# Coordinate System Conventions

( See also our mathematical notation page)

## Body Reference Frame Naming Conventions

Fig. 1 shows the coordinate convention used for our rocket.

We tried, but nobody would use anything but theta(θ) to indicate roll, so we went with that. The <xyz> axes form a right handed coordinate system where roll is measured on the z axis parallel to the body axis. We arbitrarily assign the x axis to be pitch with angle phi(φ), and the y axis to be yaw with angle psi(ψ). The intention is to assign the axis of the horizon camera as the x axis, though we don't expect perfect alignment so probably whichever IMU axis is nearly parallel to the horizon camera will be the "real" x axis.

A somewhat old document referring to this is available here: Body Reference Frame.pdf

The only modification to this document (so far) is that we've switched the names of the angular variables, as indicated before, the system is now:

- phi(φ) = pitch (x)
- psi(ψ) = yaw (y)
- theta(θ) = roll (z)

## Ground Reference Frame

Since for now we're doing only relatively low altitude sounding rocket flights, we like to define our local coordinate system assuming a flat Earth. That is, we define a rectangular coordinate system centered on our launch site with "up" defined by the gravity-plumb line. To keep this system easy to use we align the (x) axis with true East and the (y) axis to true North. The resulting East-North-Up <enu> system is a right handed rectangular coordinate system as shown in the next figure.

For more information including the formula for transforming from ECEF-g (Earth Centered Earth Fixed Geodetic) to <enu> please see the attached document: Latitude to LocalTangent.pdf

## Position Reference Frame Summary

Frame | Symbol | coordinates | Notes |
---|---|---|---|

Sensor | s |
<f, u, t> | Unique to each sensor |

Platform | p |
<x, y, z> | IMU reference frame |

Body | b |
<x, y, z> | Same frame as mechanical design |

Tangent | t |
<e, n, u> | INS output frame |

ECEF-r | r |
<x, y, z> | GPS Cartesian frame |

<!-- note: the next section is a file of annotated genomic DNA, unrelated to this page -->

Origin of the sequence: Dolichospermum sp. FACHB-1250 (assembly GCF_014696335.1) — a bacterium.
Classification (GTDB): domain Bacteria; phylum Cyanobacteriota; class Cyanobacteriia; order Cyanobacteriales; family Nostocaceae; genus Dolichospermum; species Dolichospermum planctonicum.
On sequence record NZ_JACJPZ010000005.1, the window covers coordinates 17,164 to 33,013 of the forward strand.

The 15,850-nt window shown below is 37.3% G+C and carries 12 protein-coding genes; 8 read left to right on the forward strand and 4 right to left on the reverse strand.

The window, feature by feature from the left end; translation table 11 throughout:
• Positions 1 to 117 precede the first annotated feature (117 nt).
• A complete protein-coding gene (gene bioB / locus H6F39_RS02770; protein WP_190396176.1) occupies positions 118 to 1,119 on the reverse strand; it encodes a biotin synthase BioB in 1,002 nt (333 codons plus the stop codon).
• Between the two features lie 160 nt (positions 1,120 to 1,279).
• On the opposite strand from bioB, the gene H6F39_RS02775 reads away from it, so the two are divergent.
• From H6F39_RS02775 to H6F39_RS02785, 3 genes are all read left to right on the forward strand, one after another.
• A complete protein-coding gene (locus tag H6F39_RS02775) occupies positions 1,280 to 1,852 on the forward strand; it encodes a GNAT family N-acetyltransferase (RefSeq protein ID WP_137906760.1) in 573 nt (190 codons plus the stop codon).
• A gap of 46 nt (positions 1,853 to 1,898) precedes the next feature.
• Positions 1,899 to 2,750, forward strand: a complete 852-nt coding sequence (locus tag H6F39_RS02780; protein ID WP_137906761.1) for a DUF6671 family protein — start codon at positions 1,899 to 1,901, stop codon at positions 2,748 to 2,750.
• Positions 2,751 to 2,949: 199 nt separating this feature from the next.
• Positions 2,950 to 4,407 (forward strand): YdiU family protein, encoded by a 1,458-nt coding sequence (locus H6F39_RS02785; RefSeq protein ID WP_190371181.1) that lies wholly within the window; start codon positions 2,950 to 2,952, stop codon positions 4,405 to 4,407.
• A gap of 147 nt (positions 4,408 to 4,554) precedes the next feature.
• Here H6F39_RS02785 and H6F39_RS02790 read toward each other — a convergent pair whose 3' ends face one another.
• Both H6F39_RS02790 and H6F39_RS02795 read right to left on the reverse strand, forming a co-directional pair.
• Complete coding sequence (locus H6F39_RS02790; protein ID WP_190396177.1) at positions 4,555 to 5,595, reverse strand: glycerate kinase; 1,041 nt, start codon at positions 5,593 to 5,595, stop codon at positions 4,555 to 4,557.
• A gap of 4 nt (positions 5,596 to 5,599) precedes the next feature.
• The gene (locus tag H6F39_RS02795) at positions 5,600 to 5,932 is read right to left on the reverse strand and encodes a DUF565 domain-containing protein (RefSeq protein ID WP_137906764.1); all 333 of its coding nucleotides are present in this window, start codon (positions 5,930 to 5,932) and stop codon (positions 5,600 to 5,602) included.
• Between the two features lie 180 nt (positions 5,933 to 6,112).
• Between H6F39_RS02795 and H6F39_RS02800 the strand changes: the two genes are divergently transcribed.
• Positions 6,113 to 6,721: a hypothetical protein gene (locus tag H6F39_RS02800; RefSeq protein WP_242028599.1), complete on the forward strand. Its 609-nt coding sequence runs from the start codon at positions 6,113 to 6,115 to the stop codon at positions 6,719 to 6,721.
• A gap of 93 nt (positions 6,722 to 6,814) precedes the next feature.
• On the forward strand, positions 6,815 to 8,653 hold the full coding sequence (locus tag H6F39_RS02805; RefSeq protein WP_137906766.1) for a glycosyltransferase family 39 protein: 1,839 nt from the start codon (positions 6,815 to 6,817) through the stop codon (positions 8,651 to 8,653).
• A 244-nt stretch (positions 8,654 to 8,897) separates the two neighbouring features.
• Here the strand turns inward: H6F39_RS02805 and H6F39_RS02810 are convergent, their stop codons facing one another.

Geodetic | g |
<λ, φ, h> | GPS lat., lon., height |

Each position reference frame defines a right-handed coordinate system.

A *sensor* frame is defined for every direction sensitive axis, this includes each accelerometer, gyro, and magnetometer axis. The sensor frames allow for formal accounting of sensor misalignment. The *sensor* axis names are <(f)orward, (u)p, (t)ransverse>

The *platform* frame is the natural output frame of the IMU. It defines three orthogonal <xyz> axes with a fixed orientation relative to the *body* frame. The *platform* frame is transformed to the *navigation* frame when aggregating navigation information for vehicle control.

The *body* frame is the tied to the physical airframe. It is the natural frame for control surface and vehicle attitude control. The *body* to *platform* transformation is important for calculating control outputs during active guidance.

The *tangent plane* is the locally aligned Cartesian coordinate frame. In the *tangent* frame ground level is at (u=0). A closely related frame defines *height* as geodetic height relative to the WGS84 ellipsoid, so some caution should be used in keeping the zero-altitude reference consistent. The *tangent* axis names are <(e)ast, (n)orth, (u)p>

The *ECEF-r* coordinates are Earth-Centered, Earth-Fixed, rectangular coordinates. Earth-Centered meaning the origin is at the center of the Earth, Earth-Fixed meaning the x axis passes through the equator at the prime meridian (longitude = latitude = zero). *ECEF-r* rotates with the Earth and is therefore not an inertial frame. *ECEF-r* coordinates are available from most off the shelf GPS units.

*Geodetic* coordinates (also known as *ECEF-g*) are the primary coordinates of the GPS. They are based on the WGS84 ellipsoid. In particular *Geodetic* height is measured relative to the ellipsoid. (Note that some references reverse the symbols for latitude(λ) and longitude(φ). We prefer the definition given here.)

The *navigation* frame is the frame used for path planning and other tracking and control purposes. No specific *navigation* frame is defined here. The frame appropriate for navigation is application dependent, and may even vary within a single application. When defined, the *navigation* frame is symbolized by the letter (*n*).

## Aerodynamic parameters in body frame coordinates

Lift and drag are not typically aligned with the body frame axes. The next figure indicates the relationship and suggests some conventions for labeling lift, drag, and some other body forces.

Lift and Drag in body coordinates